Neuroplasticity is the brain and nervous system’s ability to change in response to experiences.
When the brain is exposed to new information, sensory stimulation, development or dysfunction, it holds the ability to form and reorganise synaptic connections. Although some neural functions appear to be hardwired (i.e. heartbeat, breathing), others exhibit and carry out specific functions whilst also being able to re-organise themselves.
Children are born with a web of billions of neurons in their brain that are all overly connected. During the first 5 years of development the brain develops very rapidly, and these neurons start becoming stronger as specific new skills are learned.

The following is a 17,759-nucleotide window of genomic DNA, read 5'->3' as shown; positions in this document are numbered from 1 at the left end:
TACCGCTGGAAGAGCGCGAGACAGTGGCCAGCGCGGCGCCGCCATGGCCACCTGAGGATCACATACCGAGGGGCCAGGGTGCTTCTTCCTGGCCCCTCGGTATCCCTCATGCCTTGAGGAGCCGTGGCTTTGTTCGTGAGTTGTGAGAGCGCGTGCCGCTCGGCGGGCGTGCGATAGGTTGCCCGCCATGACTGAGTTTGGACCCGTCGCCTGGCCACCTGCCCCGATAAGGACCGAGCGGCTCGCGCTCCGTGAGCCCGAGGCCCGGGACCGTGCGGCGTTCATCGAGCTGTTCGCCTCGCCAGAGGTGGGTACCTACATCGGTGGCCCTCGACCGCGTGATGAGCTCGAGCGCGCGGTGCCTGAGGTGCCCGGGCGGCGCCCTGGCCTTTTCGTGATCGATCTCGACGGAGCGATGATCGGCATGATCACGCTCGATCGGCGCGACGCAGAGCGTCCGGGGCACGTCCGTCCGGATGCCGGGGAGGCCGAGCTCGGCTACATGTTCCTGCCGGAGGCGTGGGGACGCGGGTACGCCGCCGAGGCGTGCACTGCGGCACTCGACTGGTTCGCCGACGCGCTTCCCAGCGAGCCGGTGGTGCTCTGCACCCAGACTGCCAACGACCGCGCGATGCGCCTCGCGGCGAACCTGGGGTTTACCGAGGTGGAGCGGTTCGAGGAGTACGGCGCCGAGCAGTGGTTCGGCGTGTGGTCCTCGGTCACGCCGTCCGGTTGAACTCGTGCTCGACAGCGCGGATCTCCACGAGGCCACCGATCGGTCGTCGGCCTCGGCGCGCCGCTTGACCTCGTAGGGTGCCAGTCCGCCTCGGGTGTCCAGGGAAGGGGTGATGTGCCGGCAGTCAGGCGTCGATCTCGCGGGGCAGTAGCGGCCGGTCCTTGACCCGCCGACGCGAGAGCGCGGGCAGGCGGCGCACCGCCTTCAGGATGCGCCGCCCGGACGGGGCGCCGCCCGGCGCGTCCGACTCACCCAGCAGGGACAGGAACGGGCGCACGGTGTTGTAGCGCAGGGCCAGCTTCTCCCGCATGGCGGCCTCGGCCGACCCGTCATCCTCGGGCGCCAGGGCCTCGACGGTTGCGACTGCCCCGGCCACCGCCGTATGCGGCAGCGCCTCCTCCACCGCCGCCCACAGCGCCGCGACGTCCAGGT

Imagine initially having many small roads that are all connected everywhere, which means that the cars have potential to move anywhere, but have a speed limit of 40km/hr . These roads have many junctions and the information travels in a controlled manner from one synaptic junction to the next. As the child learns new specific skills the roads start to turn into highways, now able to travel at 100km/hr, increasing the rate at which signals can move from point A to point B. This makes the movement patterns more natural to achieve, and thus shapes our personal identity and experiences.
In children with a neurological condition, some of the signals that travel along these roads come across road blocks which make signals more difficult to get from point A to B. Through specific practice and repetition, the brain will create and strengthen new pathways to go around the affected areas to reach point B in as efficient and timely a manner as possible.
Therapies for Kids can help your child’s neuroplasticity with Intensive Therapy Programs.
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